18 Then he said to Zebah and Zalmunna, “Where are the men whom you killed at Tabor?” They answered, “As you are, so were they. Every one of them resembled the son of a king.” 19 And he said, “They were my brothers, the sons of my mother. As the Lord lives, if you had saved them alive, I would not kill you.” 20 So he said to Jether his firstborn, “Rise and kill them!” But the young man did not draw his sword, for he was afraid, because he was still a young man. 21 Then Zebah and Zalmunna said, “Rise yourself and fall upon us, for as the man is, so is his strength.” And Gideon arose and killed Zebah and Zalmunna, and he took the crescent ornaments that were on the necks of their camels.

The first scene we have is that the Ephraimites came to Gideon, presenting the heads of Orez and Zeeb like trophies; but they came to him steaming mad that they did not get called up from the beginning for the original fight. Gideon then turns diplomatic, and flatters them greatly and acknowledges that God has given them the real trophies by delivering the commanders of the Midianite army, Oreb and Zeeb, into their hands. However, in this speech to calm down the men of Ephraim, did you notice, Gideon said nothing of God’s part? He made no mention of YHWH and that the victory was all His? That Gideon himself was leader only because YHWH called him and gave them the victory? Gideon was at best spiritually immature when God called him and turned him into a leader; as soon as the victory is won, Gideon falls, leaving God in the past, and taking the opportunity to rule of Israel as if it was his right. So then in vv4-21, the main plot of the narrative resumes with Gideon and the 300 men pursuing the remaining Midianite kings, Zebah and Zalmunna. They come to Succoth, a town that was under Israelite control and demands support and provisions, but they are suspicious of him and refuses. Gideon, then answers them with threats to return and beat them with thorns upon his return. He then goes to another town, Penuel with the same request and receives the same answer, upon which he threatens to return and tear down their tower. It is quite obvious that there is division within Israel and many of the towns and tribes were rightfully suspicious of Gideon.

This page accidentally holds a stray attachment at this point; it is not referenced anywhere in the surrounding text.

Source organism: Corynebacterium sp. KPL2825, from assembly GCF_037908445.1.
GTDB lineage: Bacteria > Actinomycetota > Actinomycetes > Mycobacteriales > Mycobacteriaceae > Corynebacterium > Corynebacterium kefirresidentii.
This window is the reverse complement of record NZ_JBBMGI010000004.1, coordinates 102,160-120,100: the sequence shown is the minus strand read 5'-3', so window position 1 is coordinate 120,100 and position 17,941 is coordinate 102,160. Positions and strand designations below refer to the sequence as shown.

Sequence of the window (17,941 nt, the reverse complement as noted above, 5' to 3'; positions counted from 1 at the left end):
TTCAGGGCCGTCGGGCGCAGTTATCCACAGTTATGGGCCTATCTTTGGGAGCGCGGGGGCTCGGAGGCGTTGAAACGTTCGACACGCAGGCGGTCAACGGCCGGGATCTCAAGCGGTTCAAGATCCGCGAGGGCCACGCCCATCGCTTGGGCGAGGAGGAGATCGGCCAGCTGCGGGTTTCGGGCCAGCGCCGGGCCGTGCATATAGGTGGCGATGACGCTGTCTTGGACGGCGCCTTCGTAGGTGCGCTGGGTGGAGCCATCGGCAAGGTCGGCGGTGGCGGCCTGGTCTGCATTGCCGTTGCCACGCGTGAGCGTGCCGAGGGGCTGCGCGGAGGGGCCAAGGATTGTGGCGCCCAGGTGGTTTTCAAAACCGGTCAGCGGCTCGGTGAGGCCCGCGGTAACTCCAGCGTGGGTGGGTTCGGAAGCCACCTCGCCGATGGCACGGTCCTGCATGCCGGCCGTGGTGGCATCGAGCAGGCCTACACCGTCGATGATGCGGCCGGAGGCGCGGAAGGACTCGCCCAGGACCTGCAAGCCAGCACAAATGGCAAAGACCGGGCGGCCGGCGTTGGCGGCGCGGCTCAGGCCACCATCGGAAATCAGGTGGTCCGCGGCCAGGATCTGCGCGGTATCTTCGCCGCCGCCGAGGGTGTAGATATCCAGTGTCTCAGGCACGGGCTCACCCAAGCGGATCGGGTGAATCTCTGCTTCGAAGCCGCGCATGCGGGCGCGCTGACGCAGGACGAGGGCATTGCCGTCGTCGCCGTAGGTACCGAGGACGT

When we turn from God’s path and try to do things on our own – we will fall and fail just as Gideon.

So then in vv13-14, we see that Gideon captures the Midianite kings and returns to Succoth and Penuel to exact the promised threats of vengeance for their refusal of support. And he did. He beat the elders of Succoth with briars and thorns from the wilderness and he tore down the tower of Penuel. These of his countrymen. Then he asked his son to do his dirty work and kill the kings; but the kings taunted him to prove himself a man by doing it himself, and so he does. Let’s read the rest of Gideon’s story and find out how it ends in Judges 8: 22-28.